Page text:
Battery performance, such as the rate capability and cycle stability of lithium transition metal oxides, is strongly correlated with the surface properties of active particles. For lithium-rich layered oxides, transition metal segregation in the initial state and migration upon cycling leads to a significant structural rearrangement, which eventually degrades the electrode performance. Here, we show that a fine-tuning of surface chemistry on the particular crystal facet can facilitate ionic diffusion and thus improve the rate capability dramatically, delivering a specific capacity of ∼110 mAh g-1 at 30C. This high rate performance is realized by creating a nanoscale zirconium-abundant rock-salt-like surface phase epitaxially grown on the layered bulk. This surface layer is spontaneously formed on the Li+-diffusive crystallographic facets during the synthesis and is also durable upon electrochemical cycling. As a result, Li-ions can move rapidly through this nanoscale surface layer over hundreds of cycles. This study provides a promising new strategy for designing and preparing a high-performance lithium-rich layered oxide cathode material.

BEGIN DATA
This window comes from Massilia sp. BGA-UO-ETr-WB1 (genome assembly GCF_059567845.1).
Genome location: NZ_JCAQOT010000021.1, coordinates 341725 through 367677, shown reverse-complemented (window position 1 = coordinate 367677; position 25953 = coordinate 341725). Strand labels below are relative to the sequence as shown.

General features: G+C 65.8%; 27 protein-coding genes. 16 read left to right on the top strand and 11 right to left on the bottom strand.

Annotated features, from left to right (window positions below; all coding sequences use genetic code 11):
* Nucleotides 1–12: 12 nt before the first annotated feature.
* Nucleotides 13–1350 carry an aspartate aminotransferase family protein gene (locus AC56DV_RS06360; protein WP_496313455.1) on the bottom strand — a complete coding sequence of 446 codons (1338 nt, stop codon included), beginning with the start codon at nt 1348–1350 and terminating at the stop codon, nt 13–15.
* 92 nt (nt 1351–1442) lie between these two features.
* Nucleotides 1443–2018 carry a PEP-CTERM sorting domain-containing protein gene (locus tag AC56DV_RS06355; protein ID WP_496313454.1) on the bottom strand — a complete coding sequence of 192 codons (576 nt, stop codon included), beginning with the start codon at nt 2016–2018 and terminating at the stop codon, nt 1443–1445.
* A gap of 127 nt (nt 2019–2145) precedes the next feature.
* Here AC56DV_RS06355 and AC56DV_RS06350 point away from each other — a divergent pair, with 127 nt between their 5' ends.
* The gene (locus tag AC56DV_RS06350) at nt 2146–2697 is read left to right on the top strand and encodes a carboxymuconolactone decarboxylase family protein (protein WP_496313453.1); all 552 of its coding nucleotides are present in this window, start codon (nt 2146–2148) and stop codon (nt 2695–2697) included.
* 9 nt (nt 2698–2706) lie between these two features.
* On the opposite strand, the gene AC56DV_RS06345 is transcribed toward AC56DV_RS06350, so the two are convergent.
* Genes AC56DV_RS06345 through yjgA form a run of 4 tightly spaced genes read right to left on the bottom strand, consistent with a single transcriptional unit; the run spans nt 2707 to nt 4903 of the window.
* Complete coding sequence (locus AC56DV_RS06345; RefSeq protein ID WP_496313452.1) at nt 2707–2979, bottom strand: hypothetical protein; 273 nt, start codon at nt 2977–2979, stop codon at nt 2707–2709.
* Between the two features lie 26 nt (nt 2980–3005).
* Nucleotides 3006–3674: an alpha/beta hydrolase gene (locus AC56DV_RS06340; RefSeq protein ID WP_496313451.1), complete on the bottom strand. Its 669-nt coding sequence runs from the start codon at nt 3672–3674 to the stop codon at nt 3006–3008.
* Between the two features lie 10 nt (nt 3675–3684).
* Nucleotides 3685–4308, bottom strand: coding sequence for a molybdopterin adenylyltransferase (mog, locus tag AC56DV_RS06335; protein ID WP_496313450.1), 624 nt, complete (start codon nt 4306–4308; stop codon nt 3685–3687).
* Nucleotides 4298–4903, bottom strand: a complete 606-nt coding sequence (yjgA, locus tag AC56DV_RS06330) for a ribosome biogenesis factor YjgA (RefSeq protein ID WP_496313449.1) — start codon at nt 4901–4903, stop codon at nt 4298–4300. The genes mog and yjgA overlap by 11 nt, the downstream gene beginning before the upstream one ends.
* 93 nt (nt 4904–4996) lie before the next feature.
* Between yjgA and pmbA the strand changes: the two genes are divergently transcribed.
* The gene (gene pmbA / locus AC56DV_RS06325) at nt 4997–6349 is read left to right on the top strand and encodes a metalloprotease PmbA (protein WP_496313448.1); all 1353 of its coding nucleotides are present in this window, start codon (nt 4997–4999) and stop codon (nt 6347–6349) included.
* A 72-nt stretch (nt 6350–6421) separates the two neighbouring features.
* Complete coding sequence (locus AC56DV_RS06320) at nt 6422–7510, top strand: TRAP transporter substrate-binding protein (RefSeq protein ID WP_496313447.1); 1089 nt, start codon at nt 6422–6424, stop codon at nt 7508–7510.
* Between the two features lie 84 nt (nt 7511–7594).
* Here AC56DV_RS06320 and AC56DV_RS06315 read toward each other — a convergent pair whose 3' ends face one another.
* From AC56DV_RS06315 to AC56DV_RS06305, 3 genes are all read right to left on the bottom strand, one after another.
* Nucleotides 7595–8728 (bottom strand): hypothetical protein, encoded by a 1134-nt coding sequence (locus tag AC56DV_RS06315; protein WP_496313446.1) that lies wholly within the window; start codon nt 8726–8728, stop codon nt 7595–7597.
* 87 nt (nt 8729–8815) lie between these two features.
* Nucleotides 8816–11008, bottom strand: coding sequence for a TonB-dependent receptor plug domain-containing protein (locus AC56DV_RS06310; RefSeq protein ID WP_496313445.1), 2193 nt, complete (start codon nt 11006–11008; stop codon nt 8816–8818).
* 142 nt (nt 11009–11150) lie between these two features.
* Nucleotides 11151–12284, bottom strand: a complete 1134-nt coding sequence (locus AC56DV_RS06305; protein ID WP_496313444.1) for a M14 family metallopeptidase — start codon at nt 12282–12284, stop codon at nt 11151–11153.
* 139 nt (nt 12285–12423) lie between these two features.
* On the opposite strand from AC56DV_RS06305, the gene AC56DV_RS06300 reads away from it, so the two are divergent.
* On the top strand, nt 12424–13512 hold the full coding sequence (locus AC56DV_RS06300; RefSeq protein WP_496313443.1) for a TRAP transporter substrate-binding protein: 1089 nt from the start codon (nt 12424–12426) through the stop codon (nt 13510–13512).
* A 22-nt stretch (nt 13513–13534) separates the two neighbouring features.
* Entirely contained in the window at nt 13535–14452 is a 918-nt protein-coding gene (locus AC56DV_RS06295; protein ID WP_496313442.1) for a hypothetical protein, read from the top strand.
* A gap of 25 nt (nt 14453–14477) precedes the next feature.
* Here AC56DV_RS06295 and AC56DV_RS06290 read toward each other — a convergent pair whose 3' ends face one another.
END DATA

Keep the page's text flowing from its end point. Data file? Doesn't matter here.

All Science Journal Classification (ASJC) codes
- Materials Science(all)
- Condensed Matter Physics
- Mechanical Engineering